When the walls come down

Want to insure your house but don't know where to start? Richard Phillips guides you through the maze and magnifies - and explains - the small print
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The Independent Online
BUILDINGS insurance is one of the most important policies you will buy, yet in the melee of moving, choosing the best policy can become a low priority. Compared with a mortgage, a few hundred pounds per year for your insurance premium can seem like peanuts, but it mounts up. And when a crack appears in your kitchen wall or your roof falls in, and your insurer waves small-print in your face to explain why he's really not liable, you'll wish you'd put more time and energy into choosing a policy.


Buildings insurance is designed to insure the structure and permanent fixtures, such as the toilet and kitchen sink, and usually any outbuildings, against fire, falling trees, the impact from cars or lorries crashing into the property, flooding and water damage, subsidence, and criminal damage. You are also covered for liability if, for example, a roof tile falls off your house, and damages the building next door.

Watch out for exclusions: these are the things your policy will not cover, and you need to read the small print to make sure any special requirements are met. Some policies will not, for example, cover outside walls, fences, or swimming-pools. Many insurers do not cover against contamination from nuclear radiation: the actuaries have decided it's not worth providing. If this is of particular concern to you, then you will need to raise it specifically with your insurer.


Because buildings insurance policies are pretty standard these days, there is little difference between one insurer and another. But whereas premiums even a decade ago were very similar region to region, the differences now can be dramatic.

Much of this is due to subsidence. There was a huge rise in claims for subsidence during the late Eighties following a spell of long, hot, dry summers. Subsidence is far more prevalent in the south-east and thus premiums have risen there. In Aberdeen, the city of granite, by contrast, it is unheard of. Rising crime rates are also a problem as buildings insurance covers the cost of damage by burglars to your property. Premiums have risen, as a result, in inner city and urban areas .

Rates start at around 14p for every pounds 100 of insurance taken out; the most expensive policies cost around 40p per pounds 100.


It is crucial that your property is insured for the complete cost of rebuilding should it, for example, be so badly gutted by fire that it is beyond repair. If your property would cost pounds 30,000 to rebuild and your insurance policy is only for pounds 20,000, you will be faced with the shortfall. Don't be tempted to scrimp. Note that the price you paid for the property is irrelevant when it comes to working out how much to insure the building for (see feature opposite for more on this). You may buy a home in need of repair and the work you put into it will raise its value considerably and you will have to work out how much rebuilding would now cost. Likewise, if your property is listed, rebuilding to a similar standard may cost more than the original purchase price.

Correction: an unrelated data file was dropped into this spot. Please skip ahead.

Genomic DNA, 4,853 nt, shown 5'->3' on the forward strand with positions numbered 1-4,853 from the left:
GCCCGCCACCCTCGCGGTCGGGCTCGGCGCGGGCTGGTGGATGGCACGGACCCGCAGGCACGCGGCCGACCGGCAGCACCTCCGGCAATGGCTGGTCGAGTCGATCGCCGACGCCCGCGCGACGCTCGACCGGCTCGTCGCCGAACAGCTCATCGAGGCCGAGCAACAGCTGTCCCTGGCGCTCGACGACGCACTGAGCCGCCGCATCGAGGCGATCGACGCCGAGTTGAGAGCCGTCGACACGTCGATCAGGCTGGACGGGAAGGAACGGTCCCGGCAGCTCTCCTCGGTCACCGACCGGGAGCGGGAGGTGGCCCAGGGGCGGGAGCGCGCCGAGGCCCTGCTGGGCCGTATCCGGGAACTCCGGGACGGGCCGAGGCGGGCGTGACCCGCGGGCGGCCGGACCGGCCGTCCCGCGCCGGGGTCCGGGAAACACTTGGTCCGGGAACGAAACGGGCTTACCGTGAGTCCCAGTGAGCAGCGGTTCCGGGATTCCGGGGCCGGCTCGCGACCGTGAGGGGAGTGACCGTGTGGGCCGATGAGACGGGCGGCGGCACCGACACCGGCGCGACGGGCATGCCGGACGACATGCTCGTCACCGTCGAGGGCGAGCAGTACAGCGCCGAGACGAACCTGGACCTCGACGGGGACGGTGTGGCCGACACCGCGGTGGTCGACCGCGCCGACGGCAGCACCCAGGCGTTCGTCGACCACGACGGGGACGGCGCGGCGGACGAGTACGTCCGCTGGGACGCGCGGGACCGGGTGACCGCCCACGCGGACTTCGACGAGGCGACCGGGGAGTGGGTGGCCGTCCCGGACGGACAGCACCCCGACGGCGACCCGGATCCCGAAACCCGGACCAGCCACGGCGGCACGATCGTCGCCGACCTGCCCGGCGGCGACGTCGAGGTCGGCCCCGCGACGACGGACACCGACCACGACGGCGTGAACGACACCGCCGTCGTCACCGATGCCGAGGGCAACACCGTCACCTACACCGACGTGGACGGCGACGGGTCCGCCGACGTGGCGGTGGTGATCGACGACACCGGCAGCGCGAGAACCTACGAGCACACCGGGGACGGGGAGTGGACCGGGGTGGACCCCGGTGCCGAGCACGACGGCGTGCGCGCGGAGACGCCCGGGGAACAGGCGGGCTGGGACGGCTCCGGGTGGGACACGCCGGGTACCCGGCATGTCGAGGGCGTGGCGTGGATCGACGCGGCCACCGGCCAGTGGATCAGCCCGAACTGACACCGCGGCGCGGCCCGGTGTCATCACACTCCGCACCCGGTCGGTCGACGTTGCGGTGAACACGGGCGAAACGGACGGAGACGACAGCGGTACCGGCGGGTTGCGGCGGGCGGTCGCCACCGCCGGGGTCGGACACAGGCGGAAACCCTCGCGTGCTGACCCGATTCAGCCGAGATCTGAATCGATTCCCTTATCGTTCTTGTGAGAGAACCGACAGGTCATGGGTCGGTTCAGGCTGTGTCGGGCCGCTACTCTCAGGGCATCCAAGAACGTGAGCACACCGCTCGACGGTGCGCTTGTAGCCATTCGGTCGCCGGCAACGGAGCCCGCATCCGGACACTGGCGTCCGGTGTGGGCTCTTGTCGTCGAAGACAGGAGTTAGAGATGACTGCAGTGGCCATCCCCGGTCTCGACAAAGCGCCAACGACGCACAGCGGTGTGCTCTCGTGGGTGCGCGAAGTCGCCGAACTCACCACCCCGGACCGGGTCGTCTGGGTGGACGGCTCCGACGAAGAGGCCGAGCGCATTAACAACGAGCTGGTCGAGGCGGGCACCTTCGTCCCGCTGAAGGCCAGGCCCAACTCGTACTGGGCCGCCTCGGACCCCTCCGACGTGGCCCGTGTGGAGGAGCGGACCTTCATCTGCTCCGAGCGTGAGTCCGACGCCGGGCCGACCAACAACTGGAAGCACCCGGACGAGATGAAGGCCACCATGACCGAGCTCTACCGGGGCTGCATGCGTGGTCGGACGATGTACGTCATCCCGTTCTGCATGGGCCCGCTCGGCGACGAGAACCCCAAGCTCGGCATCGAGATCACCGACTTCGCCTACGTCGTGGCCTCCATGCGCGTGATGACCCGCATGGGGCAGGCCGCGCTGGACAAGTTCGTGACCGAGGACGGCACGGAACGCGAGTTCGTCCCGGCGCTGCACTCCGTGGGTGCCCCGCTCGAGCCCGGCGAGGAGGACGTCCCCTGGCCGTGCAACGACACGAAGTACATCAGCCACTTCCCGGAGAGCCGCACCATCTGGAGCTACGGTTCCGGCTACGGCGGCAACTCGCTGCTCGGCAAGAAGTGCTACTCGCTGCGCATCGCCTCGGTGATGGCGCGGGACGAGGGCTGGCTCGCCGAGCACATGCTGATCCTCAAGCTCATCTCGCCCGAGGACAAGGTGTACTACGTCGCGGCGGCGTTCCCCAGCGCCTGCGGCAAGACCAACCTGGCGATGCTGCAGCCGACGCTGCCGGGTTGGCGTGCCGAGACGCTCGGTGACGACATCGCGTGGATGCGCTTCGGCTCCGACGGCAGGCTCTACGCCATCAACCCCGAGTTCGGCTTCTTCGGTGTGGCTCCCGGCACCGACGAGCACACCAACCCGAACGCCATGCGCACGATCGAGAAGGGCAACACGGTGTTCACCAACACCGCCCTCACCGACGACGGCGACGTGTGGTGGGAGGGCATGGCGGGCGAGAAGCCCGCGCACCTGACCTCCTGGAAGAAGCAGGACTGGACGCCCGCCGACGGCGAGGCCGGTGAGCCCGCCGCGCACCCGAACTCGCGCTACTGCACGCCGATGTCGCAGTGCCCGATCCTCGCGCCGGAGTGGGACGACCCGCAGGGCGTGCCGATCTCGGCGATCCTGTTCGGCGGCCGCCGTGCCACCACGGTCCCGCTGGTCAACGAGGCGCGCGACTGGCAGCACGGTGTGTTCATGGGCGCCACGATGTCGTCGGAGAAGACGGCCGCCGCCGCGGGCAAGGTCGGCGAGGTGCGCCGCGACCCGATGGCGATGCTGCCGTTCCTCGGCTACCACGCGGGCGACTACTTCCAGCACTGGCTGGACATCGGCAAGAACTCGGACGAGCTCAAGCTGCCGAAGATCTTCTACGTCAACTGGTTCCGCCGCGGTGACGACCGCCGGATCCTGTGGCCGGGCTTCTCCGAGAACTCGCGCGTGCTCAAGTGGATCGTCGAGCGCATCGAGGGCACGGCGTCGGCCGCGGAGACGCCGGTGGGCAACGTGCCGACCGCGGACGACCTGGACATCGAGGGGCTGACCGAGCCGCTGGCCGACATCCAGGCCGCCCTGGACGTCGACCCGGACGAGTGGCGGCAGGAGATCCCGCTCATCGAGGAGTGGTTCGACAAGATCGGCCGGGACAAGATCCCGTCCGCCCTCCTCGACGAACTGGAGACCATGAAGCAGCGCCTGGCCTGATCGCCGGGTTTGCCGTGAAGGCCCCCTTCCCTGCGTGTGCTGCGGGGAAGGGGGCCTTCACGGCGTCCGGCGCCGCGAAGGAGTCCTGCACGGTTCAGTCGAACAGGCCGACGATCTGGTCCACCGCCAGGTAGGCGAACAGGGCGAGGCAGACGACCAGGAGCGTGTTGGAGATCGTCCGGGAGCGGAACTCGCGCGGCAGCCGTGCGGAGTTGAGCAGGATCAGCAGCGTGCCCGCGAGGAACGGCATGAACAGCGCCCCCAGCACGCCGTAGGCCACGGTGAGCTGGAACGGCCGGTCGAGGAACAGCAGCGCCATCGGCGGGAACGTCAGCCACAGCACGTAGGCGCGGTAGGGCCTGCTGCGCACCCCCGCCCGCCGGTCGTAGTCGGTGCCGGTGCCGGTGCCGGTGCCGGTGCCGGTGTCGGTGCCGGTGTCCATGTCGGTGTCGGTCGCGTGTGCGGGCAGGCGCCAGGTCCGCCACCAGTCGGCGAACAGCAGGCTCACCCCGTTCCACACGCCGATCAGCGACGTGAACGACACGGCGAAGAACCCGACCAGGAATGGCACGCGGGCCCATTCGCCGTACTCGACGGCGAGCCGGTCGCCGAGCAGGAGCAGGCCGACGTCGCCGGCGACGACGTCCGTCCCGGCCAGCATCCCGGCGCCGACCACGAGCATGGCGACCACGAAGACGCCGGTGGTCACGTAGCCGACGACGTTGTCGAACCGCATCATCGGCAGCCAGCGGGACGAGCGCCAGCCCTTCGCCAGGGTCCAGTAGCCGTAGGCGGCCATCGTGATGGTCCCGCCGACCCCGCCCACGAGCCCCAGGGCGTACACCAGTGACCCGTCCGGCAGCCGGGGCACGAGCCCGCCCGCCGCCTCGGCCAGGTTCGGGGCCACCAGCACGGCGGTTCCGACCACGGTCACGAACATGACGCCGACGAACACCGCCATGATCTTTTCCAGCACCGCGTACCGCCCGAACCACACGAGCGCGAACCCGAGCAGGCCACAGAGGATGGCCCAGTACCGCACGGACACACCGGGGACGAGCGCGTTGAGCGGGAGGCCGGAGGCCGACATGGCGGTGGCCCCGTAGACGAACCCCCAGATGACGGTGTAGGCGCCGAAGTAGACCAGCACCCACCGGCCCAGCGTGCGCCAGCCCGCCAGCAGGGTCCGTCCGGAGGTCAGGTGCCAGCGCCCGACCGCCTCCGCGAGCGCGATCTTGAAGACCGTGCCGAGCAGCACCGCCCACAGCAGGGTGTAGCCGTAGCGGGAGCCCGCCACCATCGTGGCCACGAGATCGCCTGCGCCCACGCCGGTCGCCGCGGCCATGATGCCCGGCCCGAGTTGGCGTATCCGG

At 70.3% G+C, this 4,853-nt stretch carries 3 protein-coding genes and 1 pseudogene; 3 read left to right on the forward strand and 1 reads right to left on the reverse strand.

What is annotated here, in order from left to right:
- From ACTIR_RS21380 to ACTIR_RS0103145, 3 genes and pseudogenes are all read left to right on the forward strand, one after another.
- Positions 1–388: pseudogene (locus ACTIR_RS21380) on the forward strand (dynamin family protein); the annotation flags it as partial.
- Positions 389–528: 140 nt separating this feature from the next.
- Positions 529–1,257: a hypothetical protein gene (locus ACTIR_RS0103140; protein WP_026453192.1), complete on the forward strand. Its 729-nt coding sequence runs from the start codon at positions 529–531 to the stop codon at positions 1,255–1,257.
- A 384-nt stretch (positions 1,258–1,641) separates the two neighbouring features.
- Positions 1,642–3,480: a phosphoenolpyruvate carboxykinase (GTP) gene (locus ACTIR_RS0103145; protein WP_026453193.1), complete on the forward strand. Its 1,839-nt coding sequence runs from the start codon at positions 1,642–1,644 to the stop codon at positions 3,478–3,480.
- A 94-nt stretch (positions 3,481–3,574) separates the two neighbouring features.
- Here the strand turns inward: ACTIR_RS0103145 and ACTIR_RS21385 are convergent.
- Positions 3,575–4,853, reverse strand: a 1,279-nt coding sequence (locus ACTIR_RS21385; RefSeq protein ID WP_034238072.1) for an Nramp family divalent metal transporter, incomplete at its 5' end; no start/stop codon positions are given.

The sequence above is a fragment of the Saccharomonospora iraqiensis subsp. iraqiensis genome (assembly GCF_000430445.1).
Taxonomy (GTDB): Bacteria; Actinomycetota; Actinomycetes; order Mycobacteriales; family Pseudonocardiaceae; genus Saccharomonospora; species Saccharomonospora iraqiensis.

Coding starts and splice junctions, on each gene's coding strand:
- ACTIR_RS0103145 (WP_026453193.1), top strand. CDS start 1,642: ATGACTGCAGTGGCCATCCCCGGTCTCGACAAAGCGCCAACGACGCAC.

Again, there are regional differences: the cost of builders, architects and surveyors is less in the provinces than in London. Most insurers provide guidelines to work out the cost of buildings insurance.

Remember, too, that if your house is destroyed, you will need temporary accommodation while it is rebuilt. Your policy should provide for this. Check.


There are several ways to reduce the cost of your policy. Installing a smoke alarm usually earns Brownie points, as does having good security measures in place, especially if you live in an area with a high burglary rate.

Some insurers will offer a discount if you take out home contents insurance and buildings insurance together. Excess charges can make a significant difference. Excess is the amount you have to pay towards the cost of a claim. If you agree to pay out the first pounds 500 of any claim, rather than the standard level of pounds 100, then the cost of the policy comes down substantially. But that may cut against the idea of taking out insurance in the first place. You will need to calculate what level of excess you are comfortable with.

Make sure you maintain your property. Have your roof checked each year, make sure the guttering is kept clear, and keep a record of receipts, and so on, of any work you have done so you have proof if the insurer claims you have been negligent in maintaining the property.

Finally, shopping around every year for the cheapest policy may prove counter-productive. Most insurers offer a no-claims discount, which will lower the cost each year, if you have not made a claim. And you will build a relationship with the company, however tenuous, which can provide for some useful goodwill at a future date.


Make sure you get a range of quotes from at least three insurance companies, and compare the small print in their policies.

Check the offers the companies have on no-claims discounts and the like, and any other offers they may make, such as cheaper insurance if you combine the policy with your household contents cover.

Make sure you obtain at least one quote from a telephone-sales insurer, such as Direct Line which has recently launched a buildings policy. They are often cheaper than the established insurers.

When you calculate rebuilding costs, it may make sense to use a professional surveyor if the house has unusual features, or would be a challenge to rebuild for any reason.

Keep a record of your own maintenance work, including receipts, as proof that you have not neglected the building.

Try to stick to the same insurer once you have made your choice.